Friday, March 29, 2013

Focusing on Life :: Religion & Faith

This week's Focusing on Life prompt from Sally is one of two topics I avoid: religion, the other being politics. Too much blood has been shed through history over these two topics. 

But, since you ask. I will tell you a little about my philosophy about the difference between religion and faith, and in my opinion (of course) what it means to live a good life.

I went searching through piles of old photos this morning trying to find a picture of my paternal grandfather. To no avail. He was a simple man, an incredibly strict man, and one who didn't put a lot of emphasis on the comforts in life. To tell you the truth, I don't think I've ever seen a picture of my father before the age of 18. I don't think there are any because I don't think grandpa would have spent money on something so frivolous.

My grandfather, James Eliel Tuomisto, was born in Jalasjarvi, Finland and at the age of 17 he immigrated to Canada (1917), and then in 1923 over the border to northern Minnesota. He studied in the seminary in Chicago, and started his career in the ministry at the Finnish Congregational Church in Cloquet where he did his sermons in Finn. He was a 'fire and brimstone' kinda guy. If that isn't a term you've heard, click on the link. It is pretty much my grandpa to a tee. Most Scandinavians are Lutheran --- a pretty stark doctrine.

What does any of this have to do with me? Because my dad grew up living in a parish during the great depression. His chores focused to Sunday morning getting the Church ready. That meant sweeping the church out, stoking the fire, and helping to greet the congregation as they arrived. My dad saw religion behind the scenes, as a business. His family truly had nothing. The family lived on the kindness from the parish and what they could spare. My dad tells stories of his mother making onion soup for dinner, by dropping a single onion into a boiling pot and calling that a meal for 6 children. My dad was strict with us, but kind. He had no tolerance for lying, or misbehaving.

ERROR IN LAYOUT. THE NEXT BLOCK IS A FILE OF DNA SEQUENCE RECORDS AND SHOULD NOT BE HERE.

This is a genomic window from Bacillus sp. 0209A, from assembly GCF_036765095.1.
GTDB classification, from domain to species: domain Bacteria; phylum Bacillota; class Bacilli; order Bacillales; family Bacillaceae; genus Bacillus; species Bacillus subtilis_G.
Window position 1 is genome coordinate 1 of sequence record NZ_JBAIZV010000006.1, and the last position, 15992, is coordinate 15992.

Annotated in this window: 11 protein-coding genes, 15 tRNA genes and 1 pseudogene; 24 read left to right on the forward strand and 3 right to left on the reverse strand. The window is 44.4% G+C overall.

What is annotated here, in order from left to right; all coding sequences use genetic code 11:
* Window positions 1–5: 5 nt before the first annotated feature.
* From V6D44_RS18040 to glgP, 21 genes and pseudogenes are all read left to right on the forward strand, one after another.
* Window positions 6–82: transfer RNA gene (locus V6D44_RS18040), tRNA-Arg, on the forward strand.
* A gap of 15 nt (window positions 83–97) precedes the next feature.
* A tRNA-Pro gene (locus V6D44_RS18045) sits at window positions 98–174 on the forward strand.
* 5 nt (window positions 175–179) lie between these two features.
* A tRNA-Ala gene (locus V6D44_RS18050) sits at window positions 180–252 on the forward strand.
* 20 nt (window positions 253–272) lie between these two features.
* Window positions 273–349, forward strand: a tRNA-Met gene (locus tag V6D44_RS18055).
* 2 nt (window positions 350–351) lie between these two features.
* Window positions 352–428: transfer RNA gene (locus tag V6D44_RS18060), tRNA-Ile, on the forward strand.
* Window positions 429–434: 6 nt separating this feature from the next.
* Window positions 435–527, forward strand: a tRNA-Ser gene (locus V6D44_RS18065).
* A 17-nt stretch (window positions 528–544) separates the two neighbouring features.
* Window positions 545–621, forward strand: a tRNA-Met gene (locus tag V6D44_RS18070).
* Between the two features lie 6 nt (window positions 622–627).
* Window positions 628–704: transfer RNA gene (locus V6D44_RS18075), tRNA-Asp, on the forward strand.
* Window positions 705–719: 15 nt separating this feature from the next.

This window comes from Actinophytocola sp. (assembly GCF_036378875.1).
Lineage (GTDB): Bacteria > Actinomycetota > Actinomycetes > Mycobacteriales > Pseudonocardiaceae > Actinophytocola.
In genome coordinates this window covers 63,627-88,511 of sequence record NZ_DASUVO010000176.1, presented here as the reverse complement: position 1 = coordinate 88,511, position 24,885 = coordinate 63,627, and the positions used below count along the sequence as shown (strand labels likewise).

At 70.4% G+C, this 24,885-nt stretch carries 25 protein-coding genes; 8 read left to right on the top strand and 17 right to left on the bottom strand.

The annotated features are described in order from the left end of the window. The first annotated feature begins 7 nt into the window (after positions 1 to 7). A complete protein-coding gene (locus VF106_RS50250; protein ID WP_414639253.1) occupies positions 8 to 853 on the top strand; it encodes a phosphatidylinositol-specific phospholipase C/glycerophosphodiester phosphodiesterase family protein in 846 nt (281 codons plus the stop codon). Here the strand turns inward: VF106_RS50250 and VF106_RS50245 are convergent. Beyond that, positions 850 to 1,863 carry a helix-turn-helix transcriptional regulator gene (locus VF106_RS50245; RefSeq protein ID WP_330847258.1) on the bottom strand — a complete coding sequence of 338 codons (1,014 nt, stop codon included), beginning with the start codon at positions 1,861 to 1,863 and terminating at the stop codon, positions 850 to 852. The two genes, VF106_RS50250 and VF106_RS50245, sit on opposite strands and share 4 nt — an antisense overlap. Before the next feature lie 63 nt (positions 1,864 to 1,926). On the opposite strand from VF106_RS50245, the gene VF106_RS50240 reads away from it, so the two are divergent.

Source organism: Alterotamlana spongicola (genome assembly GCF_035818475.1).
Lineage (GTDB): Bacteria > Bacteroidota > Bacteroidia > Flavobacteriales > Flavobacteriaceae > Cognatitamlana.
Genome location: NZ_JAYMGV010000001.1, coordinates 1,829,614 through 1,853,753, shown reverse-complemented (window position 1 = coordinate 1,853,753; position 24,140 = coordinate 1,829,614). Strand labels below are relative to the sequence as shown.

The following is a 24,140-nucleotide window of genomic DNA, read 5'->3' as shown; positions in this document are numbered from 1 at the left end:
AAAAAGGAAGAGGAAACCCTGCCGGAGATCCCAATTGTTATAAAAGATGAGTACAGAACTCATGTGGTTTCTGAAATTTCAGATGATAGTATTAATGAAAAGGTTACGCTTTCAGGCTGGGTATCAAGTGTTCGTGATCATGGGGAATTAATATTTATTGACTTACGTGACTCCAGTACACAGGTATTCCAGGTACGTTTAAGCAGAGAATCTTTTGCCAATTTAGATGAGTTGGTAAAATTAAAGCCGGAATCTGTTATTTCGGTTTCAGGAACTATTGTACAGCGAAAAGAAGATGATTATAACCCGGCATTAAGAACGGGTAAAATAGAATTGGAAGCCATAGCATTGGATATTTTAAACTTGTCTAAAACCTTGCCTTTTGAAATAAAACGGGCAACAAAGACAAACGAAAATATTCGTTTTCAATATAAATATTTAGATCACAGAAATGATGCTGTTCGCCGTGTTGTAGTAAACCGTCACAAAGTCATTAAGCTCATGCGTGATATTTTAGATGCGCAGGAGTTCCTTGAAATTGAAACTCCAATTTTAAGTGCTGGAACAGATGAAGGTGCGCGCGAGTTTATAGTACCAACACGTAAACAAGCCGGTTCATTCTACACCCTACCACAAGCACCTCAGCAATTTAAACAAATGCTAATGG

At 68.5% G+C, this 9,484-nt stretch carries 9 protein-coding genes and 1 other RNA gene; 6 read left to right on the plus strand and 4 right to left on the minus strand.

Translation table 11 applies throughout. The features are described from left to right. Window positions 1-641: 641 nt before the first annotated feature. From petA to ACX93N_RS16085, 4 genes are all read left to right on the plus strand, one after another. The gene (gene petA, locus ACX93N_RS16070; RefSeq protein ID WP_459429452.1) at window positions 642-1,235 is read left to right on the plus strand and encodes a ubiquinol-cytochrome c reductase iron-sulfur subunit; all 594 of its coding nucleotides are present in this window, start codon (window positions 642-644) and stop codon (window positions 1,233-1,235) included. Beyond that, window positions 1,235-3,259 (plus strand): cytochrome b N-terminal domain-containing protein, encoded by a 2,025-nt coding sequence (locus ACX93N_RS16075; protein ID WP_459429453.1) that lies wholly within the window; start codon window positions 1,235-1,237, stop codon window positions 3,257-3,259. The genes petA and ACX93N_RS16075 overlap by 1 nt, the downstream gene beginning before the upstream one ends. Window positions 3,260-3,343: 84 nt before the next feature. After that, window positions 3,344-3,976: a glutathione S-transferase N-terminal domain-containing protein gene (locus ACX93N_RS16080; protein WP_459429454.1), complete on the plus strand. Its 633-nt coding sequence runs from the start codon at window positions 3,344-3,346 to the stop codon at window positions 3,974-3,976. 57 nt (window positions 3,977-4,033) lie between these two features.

This is something that has stayed with me. My husband and I focus on one rule: do unto others ... it's simple and easy to follow.

To me, religion and going to church (or a synagogue, or a mosque, or whatever you call it) is a way to be with people that believe as you believe. There is comfort in that. But I don't find that to have anything to do with faith. Faith is an inner feeling. It's personal. It's a guiding feeling that takes you through your day. Each day as you make choices. Choices in an environment that is clouded with voices from many opinions. Faith is staying true to yourself and what you believe to be right. But, importantly, respecting someone else's right to do the same. In a word: tolerance. It is simple, and easy to follow. At least in my opinion (of course).

35 comments:

Mary K. McGraw said...

Enjoyed reading your post and your words are so true about tolerance. Thanks for sharing.

thewovenspoke said...

I like your outlook on faith. Very interesting post.

Designed by Vera said...

Love the post! Seen a few of those fire and brimstone preachers in my lifetime. And truer words haven't spoken than what you said about tolerance!

Bobbie said...

This is beautiful. When you dig down into all of the major religions, they all have some variation of the golden rule -- so simple, yet so profound.

Beti Horvath said...

Wonderful post. I see so many parallels with my own family - except the grandfather in question was atheist.

Tanya said...

Cynthia, that was a beautiful post. I've realized through raising my daughter that the "golden rule" is, as you said, a wonderful guiding principle. It's something we talk about almost every day.

I have the same rules about religion and politics. Those topics are so emotionally charged and tolerance is typically absent.

Jacquelineand.... said...